This pattern begins with knitting a long, rectangular lace panel. Stitches are picked up all around this rectangle and a knitted on border is added perpendicular to the existing stitches. Both written and charted directions are given and the knitter may switch between them.
If you are interested in joining the test knit, visit my Ravelry group and look at the call for testers for this shawl. As a thank you, I’ll send all the testers who finish by the deadline a copy of the pattern for their Ravelry library and a coupon for one additional self published pattern of mine.
One thing that I’ve learned over the past two and a half years is that designing patterns is one thing, but making sure that everything is right is another! My first few patterns were published as free patterns and the only editing and testing was my own. As people started to use the patterns, they found errors, which I corrected, but when I decided my next pattern would be for sale, I decided I should invest in making sure the pattern was as correct as possible before publication.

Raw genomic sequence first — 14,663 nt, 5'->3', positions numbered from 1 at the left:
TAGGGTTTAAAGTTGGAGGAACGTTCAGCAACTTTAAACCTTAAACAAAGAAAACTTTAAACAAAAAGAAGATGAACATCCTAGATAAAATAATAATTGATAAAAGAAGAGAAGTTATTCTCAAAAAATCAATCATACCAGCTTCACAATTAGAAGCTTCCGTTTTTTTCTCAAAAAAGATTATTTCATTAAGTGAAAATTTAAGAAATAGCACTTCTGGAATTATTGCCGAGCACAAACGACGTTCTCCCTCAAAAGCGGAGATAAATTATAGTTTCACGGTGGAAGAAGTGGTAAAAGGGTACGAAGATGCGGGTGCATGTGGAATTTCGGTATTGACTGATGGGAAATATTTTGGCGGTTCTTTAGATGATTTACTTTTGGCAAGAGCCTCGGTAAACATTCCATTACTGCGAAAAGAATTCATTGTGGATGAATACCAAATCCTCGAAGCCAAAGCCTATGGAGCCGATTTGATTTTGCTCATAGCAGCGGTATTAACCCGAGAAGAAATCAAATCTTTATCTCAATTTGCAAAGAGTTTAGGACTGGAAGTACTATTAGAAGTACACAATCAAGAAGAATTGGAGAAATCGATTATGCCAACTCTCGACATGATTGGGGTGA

My first step was to find a tech editor. A tech editor looks over the pattern and checks all the math. He or she makes sure that the written directions and any charts work together properly, that the gauge and the stitch count agree with each other, and that generally the pattern is consistent in wording and format. Tech editors don’t knit the pattern, they just make sure the math and wording are consistent and correct.
My tech editors have found my copying errors and the occasional math error. They’ve suggested clearer wording for a complex step and noticed when I failed to include an abbreviation in my stitch glossary. No matter how many times I go over a pattern, it seems the tech editor always finds something!
Test knitters, on the other hand, actually knit the pattern. They take your directions and make a finished product from them. My test knitters have occasionally found errors that the tech editor missed, but more often they give me more procedural feedback– what notes in the pattern were helpful, where they got confused, or what wording makes more senses to them. Test knitters usually provide their own yarn and keep their finished product. I don’t have time to knit a pattern in multiple yarns, but my test knitters almost never use the same yarn as I have used, so I get to see how different fibers and colors affect the finished product. Not only do I get to see the variety of results, but when the test knitters link their projects to my pattern in Ravelry, other knitters can see the possibilities, too!